There’s so many different themes.

Matthew: There’s so many. There’s so much. It’s not religion, it’s bad parenting combined with religion that can be the downfall of somebody.

So now aren’t you happy that Charles grew up without a mother? As there was only one bad parent to ruin his life.

Matthew: (Laughing) Yeah, you spend half these interviews going it’s the mother that provides the love and it’s the father that provides the disciplining and actually maybe that does feed into it after he left she suddenly took upon this role that…and went overboard with it. I don’t know.

Those are some great scenes though with your dad—the actor playing your father.

Matthew: Patrick Malahide, I know. He’s wonderful.

We were discussing those scenes got really good laughs in the theatre. When you were filming them did you realize they were going to come across that funny?

Matthew: I think when I first heard him laugh I knew it was going to be fairly amusing. But also touching as well. When he says your mother was always so good about….you kind of go “oooh”. You know? It’s a tough relationship when he doesn’t have that much time. We only have these tiny few little segments that come in here and there and it could be non-believable very easily and luckily with everyone kind of…I can’t talk about myself but I think we nailed it. I think we did all right. I think considering the time constraints and all of the constraints that were part of trying to tell an epic story with so many, as you say, thematically rich I think we did a pretty good job.

Speaking of all the different elements of the film, I’m curious if, because we don’t get to talk to Julian today, I’m curious about the…was there stuff that you shot that didn’t make it into the movie?

Matthew: Yeah, of course. As any movie you ever do there’s always stuff that doesn’t get in there.

I was curious because sometimes there are movies that are missing a ton of stuff and sometimes there’s movies that are missing one scene. Were there any like…were there a lot of scenes….I’m always curious about what might on the DVD.

Matthew: I don’t necessarily know if there’s…I mean some people don’t like putting stuff that hasn’t made it into the film because then immediately people think well, certainly have arguments well that should have been in the film. Why does this person think that it wasn’t very good and we’ll open up a can of worms occasionally. There were some things I was surprised and I know they fought about such as at the end of the fountain scene where I think Charles says to Julia “no God that’s good could ever do such a thing to you” or something like that and she starts striking Charles. They took that out because they didn’t…they had some sort of feeling it would be showing you the impending doom between the relationship between Charles and Julia and I was like it’s a shame because people might be slightly more sympathetic towards Charles at that point. So obviously there’s some stuff left on the cutting room floor but nothing that really upset me.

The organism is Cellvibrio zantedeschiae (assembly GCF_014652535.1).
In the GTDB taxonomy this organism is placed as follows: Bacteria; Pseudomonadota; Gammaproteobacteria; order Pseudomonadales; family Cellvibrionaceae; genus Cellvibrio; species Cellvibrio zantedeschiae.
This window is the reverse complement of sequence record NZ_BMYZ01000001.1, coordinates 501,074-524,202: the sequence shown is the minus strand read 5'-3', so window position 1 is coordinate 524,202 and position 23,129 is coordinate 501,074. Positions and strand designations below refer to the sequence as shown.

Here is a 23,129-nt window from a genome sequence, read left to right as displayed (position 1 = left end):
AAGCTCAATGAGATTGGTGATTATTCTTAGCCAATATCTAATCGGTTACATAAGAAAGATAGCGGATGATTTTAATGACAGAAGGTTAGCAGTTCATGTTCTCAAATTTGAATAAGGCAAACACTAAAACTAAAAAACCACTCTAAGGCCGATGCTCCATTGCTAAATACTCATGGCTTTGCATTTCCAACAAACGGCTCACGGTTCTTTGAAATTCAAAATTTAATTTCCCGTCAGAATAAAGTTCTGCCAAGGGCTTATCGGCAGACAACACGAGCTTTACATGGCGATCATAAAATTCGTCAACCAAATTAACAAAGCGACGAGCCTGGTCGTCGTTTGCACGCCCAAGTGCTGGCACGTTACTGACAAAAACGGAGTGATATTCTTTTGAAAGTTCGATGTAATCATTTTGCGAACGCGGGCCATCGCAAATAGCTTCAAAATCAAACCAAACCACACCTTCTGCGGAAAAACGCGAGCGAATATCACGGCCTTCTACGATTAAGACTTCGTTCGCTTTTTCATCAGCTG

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As an actor how weird is it that first time you see the movie to see what the director has chosen for the takes that they’re going to use in the movie? Is there like annervousness?

Matthew: Always. My God, yeah. There is and occasionally you’re like didn’t I do one better than that? You’re never a judge of your own work and generally I hate seeing….I hate it. When you’re playing a character that’s American or something like that, then I’m all right then watching it because it’s not you up there really. I know that sounds bizarre but that’s the thing about playing English parts and particularly something as subtle as this. Obviously it’s slightly mannered and whatever but it is an extension of seeing ones own self, so it’s…I don’t know…it’s very odd, but I was all right with it. I was very happy with it.

Now with this film because of the whole British styling and the period piece scenes are very, very deliberate. Actions, mannerisms. How did that play into the number of takes and with the production? Or with the rehearsal time to minimize the number of takes?

Matthew: Rehearsal time wasn’t really rehearsing which the way we did it I really like. It’s more like this, sitting around talking about it. Talking about it extensively, so you’ve really got your homework done. You’ve nailed it down and you’re not going to be suddenly get to set and go shit, I really liked leaning on the television in the hotel room and we haven’t got television now obviously, you know, so rehearsals were good and most of one’s own homework, you take yourself to a national gallery. No one needs to….when you’re doing a project like this if you haven’t got any inspirations get off your ass and do something and work around and half of it’s in your imagination in your mind’s eye and half of it happens on the day. That’s the difference between theatre, you rehearse so much for theatre and you try to get out of that rehearsal thing in a way, and with this it keeps you on your toes because you haven’t done anything. So you’re shitting yourself most of the time.

What was your favorite scene?

Matthew: One of the favorites just from an acting point of view, I mean anything with Ben is just a joy, and I like doing the long 1 take scene which is when Ben in the bath and he gets out and we sort of follow through and he does his thing and it was a bit looser because you can be off-screen and talking and something that a lot of directors don’t use and it’s really nice. There was a fluidity to it that I liked for some reason and also I got to watch Ben do his thing and he’s such a pleasure. He’s such a marvelous actor.

Did you find some scenes hard to do? I mean there’s some actors…